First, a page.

Buffalo Bills quarterback Josh Allen made NFL history during the first quarter of the team’s Week 16 game against the Chicago Bears. In throwing a 19-yard touchdown to wide receiver Gabe Davis, Allen claimed the lead in total touchdowns (regular season) over a player’s first five NFL seasons.
Josh Allen continues to make history pic.twitter.com/53CGPRf1bD— CBS Sports (@CBSSports) December 24, 2022
The Bills’ first score of the afternoon was Allen’s 172nd total touchdown since his rookie season. Dan Marino had a Hall of Fame career with the Miami Dolphins, and he became the pace-setter almost entirely due to his arm — throwing 168 touchdown passes over his first five seasons. Allen, conversely, has found much success as a runner. I wrote earlier this season about Allen’s pursuit of the greatness Dan Marino represents.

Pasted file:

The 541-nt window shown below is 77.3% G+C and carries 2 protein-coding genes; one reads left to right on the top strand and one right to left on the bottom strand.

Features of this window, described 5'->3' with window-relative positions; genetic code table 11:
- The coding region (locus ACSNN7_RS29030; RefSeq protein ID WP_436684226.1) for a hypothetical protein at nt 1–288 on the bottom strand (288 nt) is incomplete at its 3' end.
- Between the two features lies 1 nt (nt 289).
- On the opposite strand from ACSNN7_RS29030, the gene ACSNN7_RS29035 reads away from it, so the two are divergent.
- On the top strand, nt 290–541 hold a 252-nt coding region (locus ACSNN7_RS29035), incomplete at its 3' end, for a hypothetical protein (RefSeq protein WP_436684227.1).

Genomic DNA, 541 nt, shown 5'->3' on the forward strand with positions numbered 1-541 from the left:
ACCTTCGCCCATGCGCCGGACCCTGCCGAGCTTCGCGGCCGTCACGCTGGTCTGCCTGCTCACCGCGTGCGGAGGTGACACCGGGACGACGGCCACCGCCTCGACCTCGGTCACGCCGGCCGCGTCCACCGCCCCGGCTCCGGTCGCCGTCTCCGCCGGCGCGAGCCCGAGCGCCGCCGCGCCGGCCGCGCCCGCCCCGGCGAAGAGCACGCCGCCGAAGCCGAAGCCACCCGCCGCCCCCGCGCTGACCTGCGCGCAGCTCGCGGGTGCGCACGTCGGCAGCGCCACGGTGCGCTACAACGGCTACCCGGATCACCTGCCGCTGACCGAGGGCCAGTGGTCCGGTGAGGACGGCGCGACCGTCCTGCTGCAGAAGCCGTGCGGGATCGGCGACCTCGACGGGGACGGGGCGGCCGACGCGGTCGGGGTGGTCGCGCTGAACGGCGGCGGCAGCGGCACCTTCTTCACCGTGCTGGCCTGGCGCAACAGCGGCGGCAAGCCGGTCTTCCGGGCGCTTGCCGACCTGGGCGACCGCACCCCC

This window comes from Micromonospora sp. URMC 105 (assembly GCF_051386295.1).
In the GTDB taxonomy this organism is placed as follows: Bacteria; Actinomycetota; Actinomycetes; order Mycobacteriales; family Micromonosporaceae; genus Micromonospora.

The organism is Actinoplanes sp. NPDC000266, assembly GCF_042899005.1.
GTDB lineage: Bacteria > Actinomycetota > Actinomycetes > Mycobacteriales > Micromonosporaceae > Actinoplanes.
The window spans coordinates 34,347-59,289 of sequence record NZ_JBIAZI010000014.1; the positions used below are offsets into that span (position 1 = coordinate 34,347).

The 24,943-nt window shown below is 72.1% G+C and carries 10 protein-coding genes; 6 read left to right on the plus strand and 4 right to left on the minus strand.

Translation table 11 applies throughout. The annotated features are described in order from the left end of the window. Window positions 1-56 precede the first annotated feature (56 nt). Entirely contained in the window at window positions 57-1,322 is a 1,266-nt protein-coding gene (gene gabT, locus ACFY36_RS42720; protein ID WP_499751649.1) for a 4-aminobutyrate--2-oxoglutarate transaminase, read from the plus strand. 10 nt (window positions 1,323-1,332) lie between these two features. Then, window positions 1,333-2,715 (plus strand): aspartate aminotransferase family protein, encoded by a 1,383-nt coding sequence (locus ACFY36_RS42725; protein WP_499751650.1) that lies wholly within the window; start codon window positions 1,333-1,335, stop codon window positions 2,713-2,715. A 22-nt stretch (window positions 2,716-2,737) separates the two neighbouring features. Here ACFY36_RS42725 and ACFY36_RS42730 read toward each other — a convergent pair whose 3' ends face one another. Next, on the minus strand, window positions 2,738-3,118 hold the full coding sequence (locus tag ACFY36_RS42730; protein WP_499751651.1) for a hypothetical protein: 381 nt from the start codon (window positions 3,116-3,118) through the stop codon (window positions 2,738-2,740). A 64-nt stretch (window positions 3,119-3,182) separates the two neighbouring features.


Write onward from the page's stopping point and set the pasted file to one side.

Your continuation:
Of Allen’s 174 touchdowns, 38 are rushing scores — plus an additional touchdown reception. Allen represents the pinnacle of a dual-threat quarterback’s potential, with elite arm talent and explosive runs borne out of pressure plays.
It’s almost always incredible company to be in the same conversation as Dan Marino, and to this point he still holds the record for the most touchdown passes in a player’s first five seasons (168). With two games to go, it’s doubtful Allen (at 135) manages to throw 34 more touchdowns to surpass Marino’s passing TD total.
It may actually be time to begin comparing Josh Allen to San Francisco 49ers Hall of Fame quarterback Steve Young — who he may more favorably compare with as a dual-threat player. However, Young never reached anywhere near Marino’s passing TD total, tossing 232 to Marino’s 420 in the regular season. Young did run for 43 touchdowns, while Marino only ever managed nine regular-season scores in his career.
That said, and in no way an attempt to diminish Marino’s illustrious career, I think all of Bills Mafia would take a comparison to Young over Marino as it relates to Super Bowls. Even better, perhaps Josh Allen has a chance to leave both Marino and Young behind him in any conversation of historic greatness, once his career is over.